Pumpkintown, South Carolina
|Pumpkintown, South Carolina|
|Elevation||958 ft (292 m)|
|Time zone||Eastern (EST) (UTC-5)|
|• Summer (DST)||EDT (UTC-4)|
|GNIS feature ID||1250271|
|Other names||Pumpkin Town
The first white settler, in 1745, was 30-years old Cornelius Keith, a Scottish Highlander who was born at Loch Lomond and as a child had immigrated to Brunswick County, Virginia, to later move with his wife Juda and a daughter into this frontier area of the Carolinas. The local natives, of Cherokee stock, already had a small village on nearby Uwharrie Mountain. Their chief was named Woolenoy, whence the name of the Oolenoy Valley. From this man Cornelius Keith peacefully acquired, by selling one of his ponies, a piece of land where the village was to grow.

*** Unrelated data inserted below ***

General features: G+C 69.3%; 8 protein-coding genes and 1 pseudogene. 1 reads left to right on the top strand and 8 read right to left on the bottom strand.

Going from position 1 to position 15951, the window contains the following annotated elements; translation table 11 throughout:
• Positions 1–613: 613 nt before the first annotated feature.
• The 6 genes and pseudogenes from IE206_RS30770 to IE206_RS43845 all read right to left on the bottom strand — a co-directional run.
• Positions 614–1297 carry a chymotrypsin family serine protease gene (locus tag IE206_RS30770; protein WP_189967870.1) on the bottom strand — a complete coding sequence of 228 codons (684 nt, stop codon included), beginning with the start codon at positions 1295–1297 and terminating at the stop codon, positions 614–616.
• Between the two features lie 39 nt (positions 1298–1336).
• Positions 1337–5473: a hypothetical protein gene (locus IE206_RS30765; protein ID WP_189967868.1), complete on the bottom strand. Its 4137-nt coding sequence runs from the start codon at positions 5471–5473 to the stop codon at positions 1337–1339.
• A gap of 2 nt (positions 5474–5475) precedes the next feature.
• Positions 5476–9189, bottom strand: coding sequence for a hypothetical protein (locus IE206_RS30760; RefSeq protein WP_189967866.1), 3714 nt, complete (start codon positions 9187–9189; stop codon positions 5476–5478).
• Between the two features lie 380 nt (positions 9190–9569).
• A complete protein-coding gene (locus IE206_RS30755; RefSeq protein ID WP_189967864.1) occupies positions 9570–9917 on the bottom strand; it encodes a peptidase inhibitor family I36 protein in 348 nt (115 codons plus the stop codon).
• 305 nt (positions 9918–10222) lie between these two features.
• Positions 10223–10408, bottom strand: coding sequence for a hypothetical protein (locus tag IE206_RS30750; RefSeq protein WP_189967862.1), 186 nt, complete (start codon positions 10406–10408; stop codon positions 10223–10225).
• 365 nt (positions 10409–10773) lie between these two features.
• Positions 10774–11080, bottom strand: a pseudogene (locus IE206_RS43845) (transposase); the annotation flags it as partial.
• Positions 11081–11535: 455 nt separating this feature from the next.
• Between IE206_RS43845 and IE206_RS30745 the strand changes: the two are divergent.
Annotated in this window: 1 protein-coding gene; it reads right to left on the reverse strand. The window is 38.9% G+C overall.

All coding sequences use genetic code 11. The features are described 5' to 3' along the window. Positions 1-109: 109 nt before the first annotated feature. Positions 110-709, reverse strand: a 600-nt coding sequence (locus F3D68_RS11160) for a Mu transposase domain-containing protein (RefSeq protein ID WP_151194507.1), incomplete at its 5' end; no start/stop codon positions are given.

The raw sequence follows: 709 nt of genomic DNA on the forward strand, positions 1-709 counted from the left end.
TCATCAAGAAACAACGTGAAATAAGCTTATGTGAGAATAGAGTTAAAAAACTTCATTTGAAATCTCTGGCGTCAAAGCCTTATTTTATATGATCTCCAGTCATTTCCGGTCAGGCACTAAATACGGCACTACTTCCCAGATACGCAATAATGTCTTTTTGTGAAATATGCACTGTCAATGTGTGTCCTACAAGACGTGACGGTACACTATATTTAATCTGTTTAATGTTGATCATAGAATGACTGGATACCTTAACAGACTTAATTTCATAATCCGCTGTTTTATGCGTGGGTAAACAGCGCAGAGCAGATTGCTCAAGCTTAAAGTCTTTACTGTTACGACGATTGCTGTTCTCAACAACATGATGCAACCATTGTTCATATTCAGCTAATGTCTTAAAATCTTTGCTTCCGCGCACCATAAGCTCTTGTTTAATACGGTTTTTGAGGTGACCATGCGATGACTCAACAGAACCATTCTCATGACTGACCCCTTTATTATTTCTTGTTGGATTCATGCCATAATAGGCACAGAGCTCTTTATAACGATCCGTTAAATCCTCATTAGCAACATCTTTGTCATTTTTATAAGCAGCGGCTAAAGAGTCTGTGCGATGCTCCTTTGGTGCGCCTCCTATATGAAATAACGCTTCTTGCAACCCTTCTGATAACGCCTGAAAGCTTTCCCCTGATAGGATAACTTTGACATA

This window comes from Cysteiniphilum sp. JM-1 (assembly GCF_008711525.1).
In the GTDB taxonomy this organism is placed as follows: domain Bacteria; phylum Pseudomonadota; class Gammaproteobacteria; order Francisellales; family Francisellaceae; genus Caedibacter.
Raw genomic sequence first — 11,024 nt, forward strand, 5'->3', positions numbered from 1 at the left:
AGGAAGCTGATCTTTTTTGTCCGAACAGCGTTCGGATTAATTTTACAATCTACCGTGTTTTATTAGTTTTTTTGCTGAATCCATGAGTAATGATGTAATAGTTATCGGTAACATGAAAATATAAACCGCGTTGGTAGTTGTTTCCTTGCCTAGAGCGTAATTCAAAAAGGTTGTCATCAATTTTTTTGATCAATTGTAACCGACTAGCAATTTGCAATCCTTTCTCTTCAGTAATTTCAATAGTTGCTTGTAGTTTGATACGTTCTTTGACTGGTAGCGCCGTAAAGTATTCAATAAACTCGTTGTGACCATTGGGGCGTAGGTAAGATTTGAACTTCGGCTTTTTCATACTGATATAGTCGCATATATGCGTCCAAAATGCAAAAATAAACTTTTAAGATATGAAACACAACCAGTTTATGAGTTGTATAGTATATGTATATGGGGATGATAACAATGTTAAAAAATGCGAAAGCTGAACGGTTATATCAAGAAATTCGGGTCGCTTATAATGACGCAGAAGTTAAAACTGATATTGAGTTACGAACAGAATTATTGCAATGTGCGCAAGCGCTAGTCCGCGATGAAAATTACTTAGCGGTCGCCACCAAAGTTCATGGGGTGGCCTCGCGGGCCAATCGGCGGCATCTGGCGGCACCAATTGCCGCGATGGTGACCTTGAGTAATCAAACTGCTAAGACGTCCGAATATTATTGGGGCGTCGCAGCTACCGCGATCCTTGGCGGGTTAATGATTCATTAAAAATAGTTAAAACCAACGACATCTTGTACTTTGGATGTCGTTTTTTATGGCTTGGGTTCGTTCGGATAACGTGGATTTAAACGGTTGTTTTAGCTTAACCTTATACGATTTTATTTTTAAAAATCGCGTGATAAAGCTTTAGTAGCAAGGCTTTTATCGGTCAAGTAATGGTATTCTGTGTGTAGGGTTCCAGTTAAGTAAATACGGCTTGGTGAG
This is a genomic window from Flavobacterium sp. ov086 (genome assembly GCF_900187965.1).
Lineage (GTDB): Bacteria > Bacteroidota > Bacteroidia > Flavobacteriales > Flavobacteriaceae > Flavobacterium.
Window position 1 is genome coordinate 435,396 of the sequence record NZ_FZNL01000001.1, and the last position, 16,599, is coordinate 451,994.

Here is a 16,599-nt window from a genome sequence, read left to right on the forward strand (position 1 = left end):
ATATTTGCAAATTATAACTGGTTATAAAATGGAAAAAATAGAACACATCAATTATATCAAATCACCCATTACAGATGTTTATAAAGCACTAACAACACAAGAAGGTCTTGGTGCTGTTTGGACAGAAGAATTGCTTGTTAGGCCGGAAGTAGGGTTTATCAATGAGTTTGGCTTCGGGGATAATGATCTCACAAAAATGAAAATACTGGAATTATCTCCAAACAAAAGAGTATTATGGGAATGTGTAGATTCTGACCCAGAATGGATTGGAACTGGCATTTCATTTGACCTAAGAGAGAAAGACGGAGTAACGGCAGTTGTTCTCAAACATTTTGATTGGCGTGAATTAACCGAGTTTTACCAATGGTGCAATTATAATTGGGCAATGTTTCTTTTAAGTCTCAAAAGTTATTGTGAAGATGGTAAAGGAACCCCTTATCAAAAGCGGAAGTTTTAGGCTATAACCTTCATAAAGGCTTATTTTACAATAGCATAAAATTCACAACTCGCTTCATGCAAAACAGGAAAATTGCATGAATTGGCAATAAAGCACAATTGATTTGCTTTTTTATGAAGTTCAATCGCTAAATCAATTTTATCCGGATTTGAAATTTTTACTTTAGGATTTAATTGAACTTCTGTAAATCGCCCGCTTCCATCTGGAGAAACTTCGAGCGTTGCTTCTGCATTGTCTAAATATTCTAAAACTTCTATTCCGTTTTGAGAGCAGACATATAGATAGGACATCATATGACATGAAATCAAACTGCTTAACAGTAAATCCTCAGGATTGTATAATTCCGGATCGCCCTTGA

The unique name of the place comes, obviously, from the pumpkins that already grew wild, and in large numbers, in the valley. As locals put it, the name was later chosen by the settlers, while arguing over the issue, by following the quick suggestion "of a half-drunk Irishman". To this day, every month of October, the town hosts a Pumpkin Festival, raising money for the maintenance of the Oolenoy Community Building and the Pumpkintown Volunteer Fire Department.
Cornelius Keith went on to live a very long life, dying in 1808.
- U.S. Geological Survey Geographic Names Information System: Pumpkintown, South Carolina. Retrieved on 2008-12-29.
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